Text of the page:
Monday, August 20

Following UCOP controversy, state bill may outlaw audit interference


California state legislators are considering proposing legislation making it illegal to interfere with a state auditor investigation.

Assembly members Al Muratsuchi, who represents part of Los Angeles’ South Bay region, and Phil Ting, who represents parts of western San Francisco and northern San Mateo County, announced the potential legislation Tuesday.

“This is to give the state auditor the necessary tools to make sure that we are holding all public agencies accountable by making sure that they cooperate with the state auditor,” Muratsuchi told The Sacramento Bee.

He declined to comment further on a timeline for the bill’s introduction or potential punishments for interfering with state audits.

The legislation comes after University of California President Janet Napolitano apologized at a legislative hearing May 2 for the UC Office of the President screening campus surveys for a state audit. State Auditor Elaine Howle sent the surveys to campuses for an independent assessment of UCOP’s services, though communication between UCOP and campus officials showed UCOP altered campus responses to reflect more positively on the UC.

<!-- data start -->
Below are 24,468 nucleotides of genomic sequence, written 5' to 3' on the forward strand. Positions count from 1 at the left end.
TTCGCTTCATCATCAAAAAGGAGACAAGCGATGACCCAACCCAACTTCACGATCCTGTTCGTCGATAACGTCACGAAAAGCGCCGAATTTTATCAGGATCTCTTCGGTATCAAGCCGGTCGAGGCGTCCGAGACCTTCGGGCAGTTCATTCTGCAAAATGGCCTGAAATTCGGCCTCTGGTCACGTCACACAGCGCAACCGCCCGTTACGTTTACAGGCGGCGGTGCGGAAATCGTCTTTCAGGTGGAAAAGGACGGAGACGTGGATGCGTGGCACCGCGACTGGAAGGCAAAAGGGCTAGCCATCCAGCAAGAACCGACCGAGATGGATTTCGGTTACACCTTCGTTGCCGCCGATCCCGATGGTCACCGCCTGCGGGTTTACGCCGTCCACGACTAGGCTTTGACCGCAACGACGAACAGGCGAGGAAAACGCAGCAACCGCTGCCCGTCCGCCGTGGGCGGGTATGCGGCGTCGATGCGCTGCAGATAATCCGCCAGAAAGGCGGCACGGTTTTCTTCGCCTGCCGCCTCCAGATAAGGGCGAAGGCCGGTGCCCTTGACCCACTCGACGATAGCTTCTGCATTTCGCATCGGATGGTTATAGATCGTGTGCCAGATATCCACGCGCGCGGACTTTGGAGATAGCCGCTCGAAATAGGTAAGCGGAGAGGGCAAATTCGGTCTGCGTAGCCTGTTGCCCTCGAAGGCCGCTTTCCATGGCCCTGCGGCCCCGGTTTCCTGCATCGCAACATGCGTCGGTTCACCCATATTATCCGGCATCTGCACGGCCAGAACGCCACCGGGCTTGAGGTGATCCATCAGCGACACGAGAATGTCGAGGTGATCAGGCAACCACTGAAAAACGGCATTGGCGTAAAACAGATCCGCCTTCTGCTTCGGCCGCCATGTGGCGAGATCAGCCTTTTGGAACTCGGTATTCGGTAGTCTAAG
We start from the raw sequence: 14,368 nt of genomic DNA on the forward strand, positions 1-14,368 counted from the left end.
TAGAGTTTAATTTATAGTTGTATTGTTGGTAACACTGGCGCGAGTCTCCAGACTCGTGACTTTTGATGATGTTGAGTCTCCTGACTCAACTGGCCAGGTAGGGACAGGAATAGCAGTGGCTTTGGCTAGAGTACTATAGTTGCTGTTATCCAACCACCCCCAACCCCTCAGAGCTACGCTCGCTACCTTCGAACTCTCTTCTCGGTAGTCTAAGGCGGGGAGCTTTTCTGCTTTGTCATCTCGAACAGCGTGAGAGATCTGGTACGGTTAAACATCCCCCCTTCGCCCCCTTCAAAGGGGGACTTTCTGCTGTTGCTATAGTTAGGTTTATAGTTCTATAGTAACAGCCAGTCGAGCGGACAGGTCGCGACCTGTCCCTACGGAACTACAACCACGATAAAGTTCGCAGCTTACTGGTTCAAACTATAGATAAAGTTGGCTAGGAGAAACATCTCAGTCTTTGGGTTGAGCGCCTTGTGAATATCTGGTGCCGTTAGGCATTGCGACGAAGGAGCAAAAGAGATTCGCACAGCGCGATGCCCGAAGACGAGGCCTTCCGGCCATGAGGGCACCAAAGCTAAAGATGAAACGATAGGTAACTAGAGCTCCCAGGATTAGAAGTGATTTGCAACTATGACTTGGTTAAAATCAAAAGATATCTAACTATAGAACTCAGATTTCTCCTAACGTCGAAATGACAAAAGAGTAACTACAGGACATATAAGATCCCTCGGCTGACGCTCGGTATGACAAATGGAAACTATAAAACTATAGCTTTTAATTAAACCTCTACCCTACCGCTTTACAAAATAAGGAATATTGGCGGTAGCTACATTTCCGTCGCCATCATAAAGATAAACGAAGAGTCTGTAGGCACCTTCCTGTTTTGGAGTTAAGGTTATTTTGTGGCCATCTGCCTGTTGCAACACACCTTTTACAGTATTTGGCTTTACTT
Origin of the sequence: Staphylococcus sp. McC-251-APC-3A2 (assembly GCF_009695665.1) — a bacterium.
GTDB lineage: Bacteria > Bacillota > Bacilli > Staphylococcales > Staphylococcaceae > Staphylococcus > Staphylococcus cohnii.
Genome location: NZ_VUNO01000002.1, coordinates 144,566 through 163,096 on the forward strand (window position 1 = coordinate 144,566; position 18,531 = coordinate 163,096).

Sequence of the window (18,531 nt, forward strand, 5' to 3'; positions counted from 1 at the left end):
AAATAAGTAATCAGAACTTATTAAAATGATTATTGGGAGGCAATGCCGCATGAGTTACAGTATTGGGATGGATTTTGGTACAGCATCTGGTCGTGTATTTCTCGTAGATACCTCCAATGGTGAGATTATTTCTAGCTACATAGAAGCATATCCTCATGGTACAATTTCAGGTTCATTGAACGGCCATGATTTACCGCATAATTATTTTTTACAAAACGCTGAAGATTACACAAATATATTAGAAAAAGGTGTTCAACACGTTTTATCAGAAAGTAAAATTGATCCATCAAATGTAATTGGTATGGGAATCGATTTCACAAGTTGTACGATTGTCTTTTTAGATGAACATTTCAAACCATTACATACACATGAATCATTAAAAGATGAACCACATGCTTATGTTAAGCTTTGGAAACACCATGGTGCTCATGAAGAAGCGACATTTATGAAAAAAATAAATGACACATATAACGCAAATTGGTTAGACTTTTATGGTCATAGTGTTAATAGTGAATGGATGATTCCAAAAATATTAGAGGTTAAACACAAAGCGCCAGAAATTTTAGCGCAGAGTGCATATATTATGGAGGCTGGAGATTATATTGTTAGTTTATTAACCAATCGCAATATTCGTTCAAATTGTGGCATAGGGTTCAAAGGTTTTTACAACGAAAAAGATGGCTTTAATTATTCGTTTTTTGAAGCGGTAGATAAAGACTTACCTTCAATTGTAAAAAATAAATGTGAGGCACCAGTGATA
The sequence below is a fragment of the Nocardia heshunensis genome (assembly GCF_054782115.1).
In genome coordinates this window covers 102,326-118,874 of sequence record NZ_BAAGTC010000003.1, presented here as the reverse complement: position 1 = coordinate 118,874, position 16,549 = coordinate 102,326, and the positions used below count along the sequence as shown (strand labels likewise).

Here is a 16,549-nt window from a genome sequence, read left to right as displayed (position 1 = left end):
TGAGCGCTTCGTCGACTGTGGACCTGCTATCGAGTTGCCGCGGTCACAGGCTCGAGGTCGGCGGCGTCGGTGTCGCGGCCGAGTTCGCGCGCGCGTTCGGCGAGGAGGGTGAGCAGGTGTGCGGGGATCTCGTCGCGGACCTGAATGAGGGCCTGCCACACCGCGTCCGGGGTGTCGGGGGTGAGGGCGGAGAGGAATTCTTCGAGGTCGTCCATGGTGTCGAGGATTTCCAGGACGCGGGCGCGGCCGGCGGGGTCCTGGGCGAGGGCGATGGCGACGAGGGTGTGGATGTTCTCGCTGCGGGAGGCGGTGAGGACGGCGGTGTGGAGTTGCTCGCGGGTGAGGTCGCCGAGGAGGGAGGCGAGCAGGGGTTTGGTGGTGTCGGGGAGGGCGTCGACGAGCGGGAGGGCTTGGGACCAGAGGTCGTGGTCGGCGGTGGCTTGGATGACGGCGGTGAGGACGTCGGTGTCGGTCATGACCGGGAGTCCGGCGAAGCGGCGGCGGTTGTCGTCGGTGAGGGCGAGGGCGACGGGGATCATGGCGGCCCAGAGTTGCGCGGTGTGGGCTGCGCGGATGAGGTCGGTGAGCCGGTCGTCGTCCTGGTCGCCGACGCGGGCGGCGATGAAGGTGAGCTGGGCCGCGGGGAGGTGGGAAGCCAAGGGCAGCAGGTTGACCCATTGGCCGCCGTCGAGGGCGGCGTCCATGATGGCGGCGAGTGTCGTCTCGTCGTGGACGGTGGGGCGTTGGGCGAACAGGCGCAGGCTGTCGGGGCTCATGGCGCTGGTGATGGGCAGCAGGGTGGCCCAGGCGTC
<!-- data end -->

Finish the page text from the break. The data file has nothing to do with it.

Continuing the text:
Napolitano said her office wanted to ensure campuses provided Howle with accurate information, but said campus auditors would directly communicate with the state auditor in most cases.

Other lawmakers have expressed concern with the audit’s findings.

According to the Los Angeles Times, on May 2, six Republican state legislators called on the Committee on Rules to subpoena UCOP records to investigate whether the UC’s budget practices, as the state auditor described in her report, broke any laws.

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